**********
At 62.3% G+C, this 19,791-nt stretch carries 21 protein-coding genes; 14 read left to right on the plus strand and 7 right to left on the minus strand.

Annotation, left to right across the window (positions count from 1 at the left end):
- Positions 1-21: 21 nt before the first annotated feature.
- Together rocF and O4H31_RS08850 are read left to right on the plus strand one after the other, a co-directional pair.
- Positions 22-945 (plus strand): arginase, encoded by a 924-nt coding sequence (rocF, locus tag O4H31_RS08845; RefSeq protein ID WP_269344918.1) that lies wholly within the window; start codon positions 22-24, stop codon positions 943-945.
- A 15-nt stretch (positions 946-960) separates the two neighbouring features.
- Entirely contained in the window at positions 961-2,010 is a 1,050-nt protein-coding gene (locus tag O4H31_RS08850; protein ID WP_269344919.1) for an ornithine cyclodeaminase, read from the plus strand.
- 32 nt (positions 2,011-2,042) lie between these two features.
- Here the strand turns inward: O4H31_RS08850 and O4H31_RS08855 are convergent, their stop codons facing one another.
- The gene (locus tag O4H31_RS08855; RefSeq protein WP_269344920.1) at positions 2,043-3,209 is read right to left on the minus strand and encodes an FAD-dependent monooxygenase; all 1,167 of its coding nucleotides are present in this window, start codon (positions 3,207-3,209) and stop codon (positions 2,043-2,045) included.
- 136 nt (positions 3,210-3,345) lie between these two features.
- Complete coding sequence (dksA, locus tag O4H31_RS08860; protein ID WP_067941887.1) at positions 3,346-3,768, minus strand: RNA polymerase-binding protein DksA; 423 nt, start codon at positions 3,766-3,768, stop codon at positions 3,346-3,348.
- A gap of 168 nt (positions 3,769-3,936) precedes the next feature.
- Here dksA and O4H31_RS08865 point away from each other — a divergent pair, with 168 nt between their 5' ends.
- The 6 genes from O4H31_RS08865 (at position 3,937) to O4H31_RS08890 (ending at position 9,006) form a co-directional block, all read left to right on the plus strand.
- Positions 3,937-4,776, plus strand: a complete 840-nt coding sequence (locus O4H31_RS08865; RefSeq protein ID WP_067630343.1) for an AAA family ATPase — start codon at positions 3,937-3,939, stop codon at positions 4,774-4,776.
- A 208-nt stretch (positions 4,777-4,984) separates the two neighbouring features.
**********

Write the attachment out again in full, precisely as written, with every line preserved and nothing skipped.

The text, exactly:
At 62.3% G+C, this 19,791-nt stretch carries 21 protein-coding genes; 14 read left to right on the plus strand and 7 right to left on the minus strand.

Annotation, left to right across the window (positions count from 1 at the left end):
- Positions 1-21: 21 nt before the first annotated feature.
- Together rocF and O4H31_RS08850 are read left to right on the plus strand one after the other, a co-directional pair.
- Positions 22-945 (plus strand): arginase, encoded by a 924-nt coding sequence (rocF, locus tag O4H31_RS08845; RefSeq protein ID WP_269344918.1) that lies wholly within the window; start codon positions 22-24, stop codon positions 943-945.
- A 15-nt stretch (positions 946-960) separates the two neighbouring features.
- Entirely contained in the window at positions 961-2,010 is a 1,050-nt protein-coding gene (locus tag O4H31_RS08850; protein ID WP_269344919.1) for an ornithine cyclodeaminase, read from the plus strand.
- 32 nt (positions 2,011-2,042) lie between these two features.
- Here the strand turns inward: O4H31_RS08850 and O4H31_RS08855 are convergent, their stop codons facing one another.
- The gene (locus tag O4H31_RS08855; RefSeq protein WP_269344920.1) at positions 2,043-3,209 is read right to left on the minus strand and encodes an FAD-dependent monooxygenase; all 1,167 of its coding nucleotides are present in this window, start codon (positions 3,207-3,209) and stop codon (positions 2,043-2,045) included.
- 136 nt (positions 3,210-3,345) lie between these two features.
- Complete coding sequence (dksA, locus tag O4H31_RS08860; protein ID WP_067941887.1) at positions 3,346-3,768, minus strand: RNA polymerase-binding protein DksA; 423 nt, start codon at positions 3,766-3,768, stop codon at positions 3,346-3,348.
- A gap of 168 nt (positions 3,769-3,936) precedes the next feature.
- Here dksA and O4H31_RS08865 point away from each other — a divergent pair, with 168 nt between their 5' ends.
- The 6 genes from O4H31_RS08865 (at position 3,937) to O4H31_RS08890 (ending at position 9,006) form a co-directional block, all read left to right on the plus strand.
- Positions 3,937-4,776, plus strand: a complete 840-nt coding sequence (locus O4H31_RS08865; RefSeq protein ID WP_067630343.1) for an AAA family ATPase — start codon at positions 3,937-3,939, stop codon at positions 4,774-4,776.
- A 208-nt stretch (positions 4,777-4,984) separates the two neighbouring features.